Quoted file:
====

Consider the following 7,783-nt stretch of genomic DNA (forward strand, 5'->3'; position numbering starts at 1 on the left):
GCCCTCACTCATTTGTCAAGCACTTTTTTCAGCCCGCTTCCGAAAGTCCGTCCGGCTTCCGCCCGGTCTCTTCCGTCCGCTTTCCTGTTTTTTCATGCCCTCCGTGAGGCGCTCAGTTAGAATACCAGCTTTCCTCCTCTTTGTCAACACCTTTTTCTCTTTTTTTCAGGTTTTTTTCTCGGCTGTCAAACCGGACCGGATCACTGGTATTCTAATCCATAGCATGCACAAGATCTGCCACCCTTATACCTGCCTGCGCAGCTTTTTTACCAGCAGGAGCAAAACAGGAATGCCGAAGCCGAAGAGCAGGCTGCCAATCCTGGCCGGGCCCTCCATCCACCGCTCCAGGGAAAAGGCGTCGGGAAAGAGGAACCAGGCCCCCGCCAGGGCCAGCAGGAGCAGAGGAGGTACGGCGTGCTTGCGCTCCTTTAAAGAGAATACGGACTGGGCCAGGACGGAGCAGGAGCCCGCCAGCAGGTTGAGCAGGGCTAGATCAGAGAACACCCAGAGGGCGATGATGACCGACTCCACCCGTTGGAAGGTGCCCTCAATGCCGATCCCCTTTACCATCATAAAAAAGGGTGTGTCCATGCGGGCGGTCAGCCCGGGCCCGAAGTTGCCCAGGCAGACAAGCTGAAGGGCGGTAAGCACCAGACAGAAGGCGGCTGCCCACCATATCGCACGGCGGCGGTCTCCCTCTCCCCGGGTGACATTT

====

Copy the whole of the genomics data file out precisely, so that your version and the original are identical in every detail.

Consider the following 7,783-nt stretch of genomic DNA (forward strand, 5'->3'; position numbering starts at 1 on the left):
GCCCTCACTCATTTGTCAAGCACTTTTTTCAGCCCGCTTCCGAAAGTCCGTCCGGCTTCCGCCCGGTCTCTTCCGTCCGCTTTCCTGTTTTTTCATGCCCTCCGTGAGGCGCTCAGTTAGAATACCAGCTTTCCTCCTCTTTGTCAACACCTTTTTCTCTTTTTTTCAGGTTTTTTTCTCGGCTGTCAAACCGGACCGGATCACTGGTATTCTAATCCATAGCATGCACAAGATCTGCCACCCTTATACCTGCCTGCGCAGCTTTTTTACCAGCAGGAGCAAAACAGGAATGCCGAAGCCGAAGAGCAGGCTGCCAATCCTGGCCGGGCCCTCCATCCACCGCTCCAGGGAAAAGGCGTCGGGAAAGAGGAACCAGGCCCCCGCCAGGGCCAGCAGGAGCAGAGGAGGTACGGCGTGCTTGCGCTCCTTTAAAGAGAATACGGACTGGGCCAGGACGGAGCAGGAGCCCGCCAGCAGGTTGAGCAGGGCTAGATCAGAGAACACCCAGAGGGCGATGATGACCGACTCCACCCGTTGGAAGGTGCCCTCAATGCCGATCCCCTTTACCATCATAAAAAAGGGTGTGTCCATGCGGGCGGTCAGCCCGGGCCCGAAGTTGCCCAGGCAGACAAGCTGAAGGGCGGTAAGCACCAGACAGAAGGCGGCTGCCCACCATATCGCACGGCGGCGGTCTCCCTCTCCCCGGGTGACATTT